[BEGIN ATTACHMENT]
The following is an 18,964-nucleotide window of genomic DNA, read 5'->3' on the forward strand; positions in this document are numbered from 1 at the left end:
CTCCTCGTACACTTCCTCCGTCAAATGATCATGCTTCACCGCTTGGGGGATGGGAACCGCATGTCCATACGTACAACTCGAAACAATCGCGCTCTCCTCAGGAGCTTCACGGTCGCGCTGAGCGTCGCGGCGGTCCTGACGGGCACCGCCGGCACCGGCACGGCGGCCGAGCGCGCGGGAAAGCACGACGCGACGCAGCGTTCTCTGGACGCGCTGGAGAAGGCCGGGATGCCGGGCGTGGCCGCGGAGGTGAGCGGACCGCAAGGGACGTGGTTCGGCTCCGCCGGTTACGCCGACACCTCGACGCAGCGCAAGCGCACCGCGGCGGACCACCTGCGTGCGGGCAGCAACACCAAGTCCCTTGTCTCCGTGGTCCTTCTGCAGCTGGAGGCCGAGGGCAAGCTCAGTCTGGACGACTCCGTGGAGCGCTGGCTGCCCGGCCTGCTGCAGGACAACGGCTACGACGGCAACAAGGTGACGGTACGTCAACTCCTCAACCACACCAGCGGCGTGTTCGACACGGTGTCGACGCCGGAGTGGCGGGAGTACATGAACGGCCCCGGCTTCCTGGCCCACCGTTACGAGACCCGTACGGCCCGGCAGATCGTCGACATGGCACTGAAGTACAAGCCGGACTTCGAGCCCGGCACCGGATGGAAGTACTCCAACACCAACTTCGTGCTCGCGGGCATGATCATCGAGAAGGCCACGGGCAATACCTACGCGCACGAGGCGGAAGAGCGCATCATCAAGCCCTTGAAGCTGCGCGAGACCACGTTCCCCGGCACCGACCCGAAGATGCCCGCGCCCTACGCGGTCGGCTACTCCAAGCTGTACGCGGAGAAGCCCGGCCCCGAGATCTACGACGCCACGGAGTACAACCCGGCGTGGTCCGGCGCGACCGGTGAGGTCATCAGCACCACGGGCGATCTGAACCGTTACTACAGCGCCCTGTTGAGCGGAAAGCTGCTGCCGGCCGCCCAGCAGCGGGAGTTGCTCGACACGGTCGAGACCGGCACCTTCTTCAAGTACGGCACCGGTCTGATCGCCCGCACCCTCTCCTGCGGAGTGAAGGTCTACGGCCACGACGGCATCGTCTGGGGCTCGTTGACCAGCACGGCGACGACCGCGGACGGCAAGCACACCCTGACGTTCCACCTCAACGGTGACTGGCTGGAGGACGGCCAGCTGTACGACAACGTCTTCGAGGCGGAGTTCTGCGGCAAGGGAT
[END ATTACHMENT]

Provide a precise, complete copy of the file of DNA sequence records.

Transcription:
The following is an 18,964-nucleotide window of genomic DNA, read 5'->3' on the forward strand; positions in this document are numbered from 1 at the left end:
CTCCTCGTACACTTCCTCCGTCAAATGATCATGCTTCACCGCTTGGGGGATGGGAACCGCATGTCCATACGTACAACTCGAAACAATCGCGCTCTCCTCAGGAGCTTCACGGTCGCGCTGAGCGTCGCGGCGGTCCTGACGGGCACCGCCGGCACCGGCACGGCGGCCGAGCGCGCGGGAAAGCACGACGCGACGCAGCGTTCTCTGGACGCGCTGGAGAAGGCCGGGATGCCGGGCGTGGCCGCGGAGGTGAGCGGACCGCAAGGGACGTGGTTCGGCTCCGCCGGTTACGCCGACACCTCGACGCAGCGCAAGCGCACCGCGGCGGACCACCTGCGTGCGGGCAGCAACACCAAGTCCCTTGTCTCCGTGGTCCTTCTGCAGCTGGAGGCCGAGGGCAAGCTCAGTCTGGACGACTCCGTGGAGCGCTGGCTGCCCGGCCTGCTGCAGGACAACGGCTACGACGGCAACAAGGTGACGGTACGTCAACTCCTCAACCACACCAGCGGCGTGTTCGACACGGTGTCGACGCCGGAGTGGCGGGAGTACATGAACGGCCCCGGCTTCCTGGCCCACCGTTACGAGACCCGTACGGCCCGGCAGATCGTCGACATGGCACTGAAGTACAAGCCGGACTTCGAGCCCGGCACCGGATGGAAGTACTCCAACACCAACTTCGTGCTCGCGGGCATGATCATCGAGAAGGCCACGGGCAATACCTACGCGCACGAGGCGGAAGAGCGCATCATCAAGCCCTTGAAGCTGCGCGAGACCACGTTCCCCGGCACCGACCCGAAGATGCCCGCGCCCTACGCGGTCGGCTACTCCAAGCTGTACGCGGAGAAGCCCGGCCCCGAGATCTACGACGCCACGGAGTACAACCCGGCGTGGTCCGGCGCGACCGGTGAGGTCATCAGCACCACGGGCGATCTGAACCGTTACTACAGCGCCCTGTTGAGCGGAAAGCTGCTGCCGGCCGCCCAGCAGCGGGAGTTGCTCGACACGGTCGAGACCGGCACCTTCTTCAAGTACGGCACCGGTCTGATCGCCCGCACCCTCTCCTGCGGAGTGAAGGTCTACGGCCACGACGGCATCGTCTGGGGCTCGTTGACCAGCACGGCGACGACCGCGGACGGCAAGCACACCCTGACGTTCCACCTCAACGGTGACTGGCTGGAGGACGGCCAGCTGTACGACAACGTCTTCGAGGCGGAGTTCTGCGGCAAGGGAT